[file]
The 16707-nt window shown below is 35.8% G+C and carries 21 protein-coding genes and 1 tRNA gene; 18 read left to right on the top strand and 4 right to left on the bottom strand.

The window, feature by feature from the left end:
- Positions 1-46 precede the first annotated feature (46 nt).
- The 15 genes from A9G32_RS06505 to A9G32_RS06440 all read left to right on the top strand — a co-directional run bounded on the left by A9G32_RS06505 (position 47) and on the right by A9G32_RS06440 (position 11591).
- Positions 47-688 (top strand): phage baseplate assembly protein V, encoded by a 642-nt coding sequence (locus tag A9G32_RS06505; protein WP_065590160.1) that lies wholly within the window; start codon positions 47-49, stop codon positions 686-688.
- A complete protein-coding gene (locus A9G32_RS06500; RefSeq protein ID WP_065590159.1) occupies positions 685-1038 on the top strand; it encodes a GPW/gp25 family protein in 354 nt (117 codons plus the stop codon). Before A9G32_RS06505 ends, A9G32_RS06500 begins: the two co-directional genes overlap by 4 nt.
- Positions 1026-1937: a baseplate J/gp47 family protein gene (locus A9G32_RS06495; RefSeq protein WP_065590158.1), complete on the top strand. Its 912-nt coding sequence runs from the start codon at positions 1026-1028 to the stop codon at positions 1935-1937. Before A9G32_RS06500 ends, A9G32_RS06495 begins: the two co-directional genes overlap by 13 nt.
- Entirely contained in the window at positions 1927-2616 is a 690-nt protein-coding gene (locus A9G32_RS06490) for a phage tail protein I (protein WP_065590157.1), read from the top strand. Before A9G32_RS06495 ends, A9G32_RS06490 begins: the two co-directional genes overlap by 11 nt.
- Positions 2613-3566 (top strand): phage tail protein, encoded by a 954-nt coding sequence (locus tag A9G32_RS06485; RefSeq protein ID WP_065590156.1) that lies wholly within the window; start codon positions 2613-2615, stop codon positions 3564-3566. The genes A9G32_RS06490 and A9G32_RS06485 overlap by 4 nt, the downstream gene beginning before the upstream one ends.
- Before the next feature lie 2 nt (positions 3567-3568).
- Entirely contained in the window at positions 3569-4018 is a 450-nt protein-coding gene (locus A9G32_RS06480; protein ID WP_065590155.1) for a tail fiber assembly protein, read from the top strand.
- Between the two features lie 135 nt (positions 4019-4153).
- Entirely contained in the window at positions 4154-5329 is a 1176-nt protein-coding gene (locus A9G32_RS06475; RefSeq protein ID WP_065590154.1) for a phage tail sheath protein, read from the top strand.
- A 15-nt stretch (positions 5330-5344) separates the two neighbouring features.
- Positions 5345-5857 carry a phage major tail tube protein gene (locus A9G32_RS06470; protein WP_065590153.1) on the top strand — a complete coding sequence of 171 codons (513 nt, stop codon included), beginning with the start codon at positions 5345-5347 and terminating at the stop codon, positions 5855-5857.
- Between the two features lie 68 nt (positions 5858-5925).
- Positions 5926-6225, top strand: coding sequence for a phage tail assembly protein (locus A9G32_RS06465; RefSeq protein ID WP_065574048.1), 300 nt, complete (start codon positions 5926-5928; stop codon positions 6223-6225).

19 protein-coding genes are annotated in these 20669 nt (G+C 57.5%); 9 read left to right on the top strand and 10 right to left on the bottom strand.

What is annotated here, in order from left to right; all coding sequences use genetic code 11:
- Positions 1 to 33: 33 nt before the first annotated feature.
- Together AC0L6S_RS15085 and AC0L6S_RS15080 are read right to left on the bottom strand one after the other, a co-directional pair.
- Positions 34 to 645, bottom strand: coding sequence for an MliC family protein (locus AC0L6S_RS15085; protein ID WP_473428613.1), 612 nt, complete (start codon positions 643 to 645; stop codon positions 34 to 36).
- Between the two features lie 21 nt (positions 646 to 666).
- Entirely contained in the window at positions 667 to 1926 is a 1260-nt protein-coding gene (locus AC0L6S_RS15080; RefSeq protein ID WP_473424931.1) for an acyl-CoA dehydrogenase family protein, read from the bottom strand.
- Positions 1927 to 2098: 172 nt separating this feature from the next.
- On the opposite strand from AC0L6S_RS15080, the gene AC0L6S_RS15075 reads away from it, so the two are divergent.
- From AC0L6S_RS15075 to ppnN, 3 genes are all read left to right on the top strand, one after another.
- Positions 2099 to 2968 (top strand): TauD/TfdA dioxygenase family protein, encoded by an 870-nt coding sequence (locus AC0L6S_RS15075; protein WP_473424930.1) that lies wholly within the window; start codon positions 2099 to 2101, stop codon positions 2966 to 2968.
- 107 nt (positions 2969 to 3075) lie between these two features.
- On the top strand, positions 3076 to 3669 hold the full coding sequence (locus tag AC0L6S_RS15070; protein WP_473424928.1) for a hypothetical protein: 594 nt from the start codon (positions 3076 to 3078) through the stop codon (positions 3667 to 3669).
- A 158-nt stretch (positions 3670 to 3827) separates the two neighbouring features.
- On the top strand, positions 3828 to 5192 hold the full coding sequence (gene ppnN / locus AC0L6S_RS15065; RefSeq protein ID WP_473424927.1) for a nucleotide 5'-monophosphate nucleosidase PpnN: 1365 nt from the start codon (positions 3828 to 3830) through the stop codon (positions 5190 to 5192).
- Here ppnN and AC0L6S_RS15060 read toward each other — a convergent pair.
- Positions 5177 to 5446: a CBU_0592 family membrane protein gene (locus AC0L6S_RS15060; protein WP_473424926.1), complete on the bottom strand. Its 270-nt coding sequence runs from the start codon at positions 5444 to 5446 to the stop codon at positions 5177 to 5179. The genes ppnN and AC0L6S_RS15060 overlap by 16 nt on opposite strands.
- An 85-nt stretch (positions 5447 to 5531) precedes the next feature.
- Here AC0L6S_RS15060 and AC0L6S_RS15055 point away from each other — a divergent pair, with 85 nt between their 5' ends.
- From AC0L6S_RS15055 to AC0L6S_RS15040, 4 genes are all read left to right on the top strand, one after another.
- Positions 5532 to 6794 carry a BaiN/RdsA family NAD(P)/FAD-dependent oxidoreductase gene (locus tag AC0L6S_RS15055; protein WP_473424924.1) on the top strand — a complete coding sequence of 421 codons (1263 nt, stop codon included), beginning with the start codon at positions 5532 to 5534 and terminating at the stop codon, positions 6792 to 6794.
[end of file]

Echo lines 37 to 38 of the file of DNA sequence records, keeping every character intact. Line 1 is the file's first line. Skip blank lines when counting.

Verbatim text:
- From AC0L6S_RS15055 to AC0L6S_RS15040, 4 genes are all read left to right on the top strand, one after another.
- Positions 5532 to 6794 carry a BaiN/RdsA family NAD(P)/FAD-dependent oxidoreductase gene (locus tag AC0L6S_RS15055; protein WP_473424924.1) on the top strand — a complete coding sequence of 421 codons (1263 nt, stop codon included), beginning with the start codon at positions 5532 to 5534 and terminating at the stop codon, positions 6792 to 6794.